Cooling sensations can relieve chronic pain, a study on rats suggests.
Chronic pain can have a debilitating effect on quality of life
Scientists from the University of Edinburgh discovered chemicals that prompt feelings of coolness had a dramatic painkiller effect.
The researchers, writing in the journal Current Biology, found the cooling compounds activated a protein called TRMP8.
They said their findings could form the basis of new treatments for people suffering from chronic pain conditions.
Chronic pain is continuous, long-term pain, which can be caused by diseases like arthritis or by nerve damage.
It affects millions of people worldwide and can be difficult to treat because of the long period that medication is required and possible drug side-effects.
Lead researcher Susan Fleetwood-Walker, professor of pain biology at the Centre for Neuroscience Research, Edinburgh University, said: "We are crying out for new treatments. Chronic pain can have an awful effect on a person's life quality."
Professor Fleetwood-Walker and colleagues investigated the analgesic qualities of a chemical called icilin, which is related to menthol.
Historical records show that cooling was used for pain relief in Ancient Greece, and other traditional remedies also employ cooling substances like mint oil to treat pain.
The researchers looked at rats with chronic pain localised in one of their feet.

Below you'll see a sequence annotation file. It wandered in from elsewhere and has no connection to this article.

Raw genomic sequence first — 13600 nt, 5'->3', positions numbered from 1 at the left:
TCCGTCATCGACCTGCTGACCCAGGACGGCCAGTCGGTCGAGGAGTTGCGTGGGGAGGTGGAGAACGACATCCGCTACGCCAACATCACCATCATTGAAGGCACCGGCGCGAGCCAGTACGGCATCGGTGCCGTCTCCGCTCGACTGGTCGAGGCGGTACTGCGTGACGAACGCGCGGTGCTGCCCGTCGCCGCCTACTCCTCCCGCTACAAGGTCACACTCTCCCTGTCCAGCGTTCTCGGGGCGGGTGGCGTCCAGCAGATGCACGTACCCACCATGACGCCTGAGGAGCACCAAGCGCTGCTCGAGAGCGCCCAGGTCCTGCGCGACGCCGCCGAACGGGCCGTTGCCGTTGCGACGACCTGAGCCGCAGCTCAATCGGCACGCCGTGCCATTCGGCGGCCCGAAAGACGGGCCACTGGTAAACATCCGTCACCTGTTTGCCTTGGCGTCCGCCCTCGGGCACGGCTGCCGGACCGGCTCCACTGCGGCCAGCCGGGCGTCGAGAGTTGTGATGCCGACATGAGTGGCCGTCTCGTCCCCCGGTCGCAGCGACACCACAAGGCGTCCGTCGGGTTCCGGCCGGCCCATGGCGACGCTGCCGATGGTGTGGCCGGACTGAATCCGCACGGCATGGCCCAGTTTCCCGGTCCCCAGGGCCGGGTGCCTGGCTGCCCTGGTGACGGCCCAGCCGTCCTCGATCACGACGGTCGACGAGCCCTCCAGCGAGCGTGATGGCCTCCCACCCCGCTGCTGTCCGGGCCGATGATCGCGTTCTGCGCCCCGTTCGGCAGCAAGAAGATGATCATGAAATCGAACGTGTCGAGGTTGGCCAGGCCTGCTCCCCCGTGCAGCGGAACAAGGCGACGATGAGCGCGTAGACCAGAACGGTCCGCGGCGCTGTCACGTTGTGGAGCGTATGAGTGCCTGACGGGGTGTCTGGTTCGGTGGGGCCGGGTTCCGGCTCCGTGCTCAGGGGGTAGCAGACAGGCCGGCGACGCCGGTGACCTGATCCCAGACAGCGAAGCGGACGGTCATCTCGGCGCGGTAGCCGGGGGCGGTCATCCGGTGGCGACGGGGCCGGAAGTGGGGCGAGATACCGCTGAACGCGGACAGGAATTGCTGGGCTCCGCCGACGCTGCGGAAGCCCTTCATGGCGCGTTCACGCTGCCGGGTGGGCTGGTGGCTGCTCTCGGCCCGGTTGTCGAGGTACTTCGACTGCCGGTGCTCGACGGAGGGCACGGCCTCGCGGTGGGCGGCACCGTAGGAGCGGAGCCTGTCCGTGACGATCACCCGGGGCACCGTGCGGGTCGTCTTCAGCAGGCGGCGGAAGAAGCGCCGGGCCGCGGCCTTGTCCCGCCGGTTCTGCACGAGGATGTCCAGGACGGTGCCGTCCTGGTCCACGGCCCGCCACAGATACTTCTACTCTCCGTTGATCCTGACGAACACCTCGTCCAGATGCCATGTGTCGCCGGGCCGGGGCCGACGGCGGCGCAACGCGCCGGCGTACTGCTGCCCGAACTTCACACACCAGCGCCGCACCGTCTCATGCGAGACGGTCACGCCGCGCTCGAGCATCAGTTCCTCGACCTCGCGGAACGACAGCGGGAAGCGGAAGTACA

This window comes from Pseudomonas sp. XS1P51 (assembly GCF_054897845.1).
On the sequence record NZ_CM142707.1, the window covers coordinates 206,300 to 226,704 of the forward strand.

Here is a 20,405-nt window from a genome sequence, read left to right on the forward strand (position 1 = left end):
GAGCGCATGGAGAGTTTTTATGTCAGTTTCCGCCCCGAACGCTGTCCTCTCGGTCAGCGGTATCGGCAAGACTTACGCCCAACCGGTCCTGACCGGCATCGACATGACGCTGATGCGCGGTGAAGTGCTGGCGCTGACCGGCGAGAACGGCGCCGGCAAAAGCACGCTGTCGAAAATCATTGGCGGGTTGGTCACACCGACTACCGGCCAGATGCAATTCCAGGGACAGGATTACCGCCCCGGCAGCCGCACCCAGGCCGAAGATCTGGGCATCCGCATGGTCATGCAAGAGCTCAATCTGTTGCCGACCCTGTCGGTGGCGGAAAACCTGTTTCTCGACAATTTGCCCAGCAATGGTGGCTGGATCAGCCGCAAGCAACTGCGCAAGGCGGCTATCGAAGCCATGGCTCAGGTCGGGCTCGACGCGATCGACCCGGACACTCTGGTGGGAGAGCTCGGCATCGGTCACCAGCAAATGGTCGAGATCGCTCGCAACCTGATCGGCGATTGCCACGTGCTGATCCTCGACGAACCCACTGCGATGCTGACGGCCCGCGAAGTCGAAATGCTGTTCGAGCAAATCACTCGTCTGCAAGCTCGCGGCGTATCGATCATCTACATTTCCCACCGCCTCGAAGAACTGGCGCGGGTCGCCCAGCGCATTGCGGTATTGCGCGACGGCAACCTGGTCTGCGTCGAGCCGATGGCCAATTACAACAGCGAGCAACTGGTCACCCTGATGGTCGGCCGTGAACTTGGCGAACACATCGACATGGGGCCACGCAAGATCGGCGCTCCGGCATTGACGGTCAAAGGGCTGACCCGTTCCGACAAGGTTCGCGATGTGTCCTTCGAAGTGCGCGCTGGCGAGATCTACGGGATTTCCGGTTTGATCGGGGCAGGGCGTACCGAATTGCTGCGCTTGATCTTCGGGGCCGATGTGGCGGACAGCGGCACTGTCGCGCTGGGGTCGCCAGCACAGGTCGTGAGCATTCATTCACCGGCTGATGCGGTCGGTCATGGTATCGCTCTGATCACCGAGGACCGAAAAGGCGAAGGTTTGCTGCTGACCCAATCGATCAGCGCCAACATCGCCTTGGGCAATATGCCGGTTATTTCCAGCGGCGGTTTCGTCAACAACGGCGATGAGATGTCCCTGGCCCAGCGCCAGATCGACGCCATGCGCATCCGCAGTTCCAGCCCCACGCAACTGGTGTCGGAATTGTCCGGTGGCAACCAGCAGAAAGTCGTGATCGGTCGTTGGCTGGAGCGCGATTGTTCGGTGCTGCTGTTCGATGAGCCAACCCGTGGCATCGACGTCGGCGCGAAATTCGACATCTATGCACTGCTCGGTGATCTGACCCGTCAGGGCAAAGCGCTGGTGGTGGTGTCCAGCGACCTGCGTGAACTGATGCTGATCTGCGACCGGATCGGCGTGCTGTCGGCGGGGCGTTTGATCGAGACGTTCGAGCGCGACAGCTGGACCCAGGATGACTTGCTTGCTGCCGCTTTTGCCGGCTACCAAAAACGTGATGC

They found that when the rats were given icilin, either injected or rubbed onto the area where they were experiencing pain, they were able to withstand pressure to their paw, indicating the compound had had a painkilling effect.
The researchers discovered the chemical was activating a protein called TRPM8, which is expressed in the nerve cells in the skin and mediates the sensation of coolness.
Professor Fleetwood-Walker said: "We have found that if you can selectively activate the TRPM8 receptor, then you have a chance of suppressing other sensory inputs coming into the nervous system that are carrying pain information."
She said she believed icilin will work on people with chronic pain, and should go into clinical trials, but better, more selective agents will probably need to be the developed in the future.
She said: "We found a very specific mechanism which means that this careful chemical-induced cooling can give pain relief to people with chronic pain - it does not affect normal pain.
"One of the exciting things about icilin is that it can be used in minute concentrations and it is sufficient to just paint it on the surface of the skin where the pain is to cause a painkilling effect that could last for hours afterwards.
Dr George Harrison, a chronic pain clinician and a spokesman for the British Pain Society, said: "Treatment of chronic pain is a major problem, and this research is very interesting and exciting.
"However, we need to see how we can translate this into putting drugs in place that are actually going to be effective at utilising this particular technique."
Professor Christopher Eccleston, director of the Bath Pain Management Unit at Bath University, said: "The team have highlighted the plight of a significant number of people who suffer unremitting and persistent pain.
"In isolating what appears a novel possible mechanism of analgesia the researchers have opened the door for new developments in non-opioid analgesics."